Thursday, September 16, 2010

Boatshow

No time for a proper blog entry today.

I'm at the Southampton Boat Show.

A full update tomorrow.

Wednesday, September 15, 2010

LED is still on

This is getting a little repetitive, I know.

Thing is if I don't mention it, people will think it's dead.

Tuesday, September 14, 2010

TLC for the rib

TLC for the ribIt's time to give the RIB a little care and attention.

This time it's the electrics that need attention again.

Intermittent problems with both the pump and the nav lights have now been traced to the switches and connectors on the dashboard.

Handily, a visit to the Southampton Boat Show later this week should save me a trip to the chandlers for shiny new switches.

If I get the chance, I'll also see about getting a new waterproof junction box.

With new switches fitted, and good connections, this should mean the end of a long standing problem with the RIB lights, and me set for the darker months ahead.

Monday, September 13, 2010

Dawn on Lady Jane

Dawn on Lady Jane

Another day breaks over the River Itchen.

There is nothing quite like the atmosphere of a still, calm, dawn. Especially while on board Lady Jane.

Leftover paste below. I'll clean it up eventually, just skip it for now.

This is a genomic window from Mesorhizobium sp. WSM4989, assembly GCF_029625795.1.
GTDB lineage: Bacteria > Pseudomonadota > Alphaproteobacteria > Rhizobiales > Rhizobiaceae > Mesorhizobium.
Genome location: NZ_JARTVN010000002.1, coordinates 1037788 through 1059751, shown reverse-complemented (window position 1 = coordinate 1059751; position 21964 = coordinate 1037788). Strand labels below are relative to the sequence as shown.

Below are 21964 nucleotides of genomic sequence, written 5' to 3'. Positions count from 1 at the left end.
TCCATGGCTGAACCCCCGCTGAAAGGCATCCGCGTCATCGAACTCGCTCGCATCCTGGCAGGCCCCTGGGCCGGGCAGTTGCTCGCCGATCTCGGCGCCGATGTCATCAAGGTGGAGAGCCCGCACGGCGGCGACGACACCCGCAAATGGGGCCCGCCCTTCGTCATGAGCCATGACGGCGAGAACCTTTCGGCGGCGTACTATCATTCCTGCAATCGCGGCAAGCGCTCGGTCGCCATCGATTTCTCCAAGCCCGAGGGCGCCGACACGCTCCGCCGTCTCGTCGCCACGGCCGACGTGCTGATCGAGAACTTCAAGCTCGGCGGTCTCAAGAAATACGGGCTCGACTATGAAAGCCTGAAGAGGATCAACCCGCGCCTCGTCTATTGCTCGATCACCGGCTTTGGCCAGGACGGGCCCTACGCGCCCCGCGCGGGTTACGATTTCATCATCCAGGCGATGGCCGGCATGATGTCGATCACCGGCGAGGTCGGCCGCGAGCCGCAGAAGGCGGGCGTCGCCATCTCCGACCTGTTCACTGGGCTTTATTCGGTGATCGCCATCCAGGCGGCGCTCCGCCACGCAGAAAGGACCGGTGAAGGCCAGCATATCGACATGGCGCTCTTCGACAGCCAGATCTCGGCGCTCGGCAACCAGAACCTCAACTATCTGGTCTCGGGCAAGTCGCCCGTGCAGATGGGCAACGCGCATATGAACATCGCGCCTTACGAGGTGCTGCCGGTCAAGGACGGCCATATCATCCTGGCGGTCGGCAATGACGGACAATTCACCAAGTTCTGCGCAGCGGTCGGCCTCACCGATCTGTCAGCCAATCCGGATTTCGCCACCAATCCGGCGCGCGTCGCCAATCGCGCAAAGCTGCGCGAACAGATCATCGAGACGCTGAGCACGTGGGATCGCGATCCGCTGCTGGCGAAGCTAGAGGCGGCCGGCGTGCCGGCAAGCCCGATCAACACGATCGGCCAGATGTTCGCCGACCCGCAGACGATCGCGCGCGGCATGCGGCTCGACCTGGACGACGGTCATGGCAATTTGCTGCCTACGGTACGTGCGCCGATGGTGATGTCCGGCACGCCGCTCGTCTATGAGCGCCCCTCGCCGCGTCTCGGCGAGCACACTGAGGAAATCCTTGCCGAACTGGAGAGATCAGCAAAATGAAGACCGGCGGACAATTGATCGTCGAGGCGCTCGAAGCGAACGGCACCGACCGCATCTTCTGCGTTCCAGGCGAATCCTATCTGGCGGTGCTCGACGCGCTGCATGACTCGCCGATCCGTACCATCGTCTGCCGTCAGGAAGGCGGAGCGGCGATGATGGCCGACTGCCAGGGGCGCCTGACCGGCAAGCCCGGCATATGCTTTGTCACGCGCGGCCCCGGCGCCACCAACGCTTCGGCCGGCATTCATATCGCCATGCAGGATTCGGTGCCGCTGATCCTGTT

Thursday, September 09, 2010

Waverley engine



On my last post on the Waverley, I fear I did not do the old girl full justice with that little video clip from the engine room. I liked it as it showed the engine going in both directions, in response to the telegraphed commands to the engineer from the bridge.

This is a better clip, taken from the other side, showing the Waverley's engine in action while she is properly under way. You can also see the three engineers in attendance.

We were apparently doing about 14 knots when this was taken.

If you stood this close to Lady Jane's engine at 14 knots, you would not be able to hear yourself think!

Wednesday, September 08, 2010

LED (again)

Yup, the LED is still going strong.

It's been well over 1000 hours on the same set of batteries.

I really did not expect it to still be going after all this time.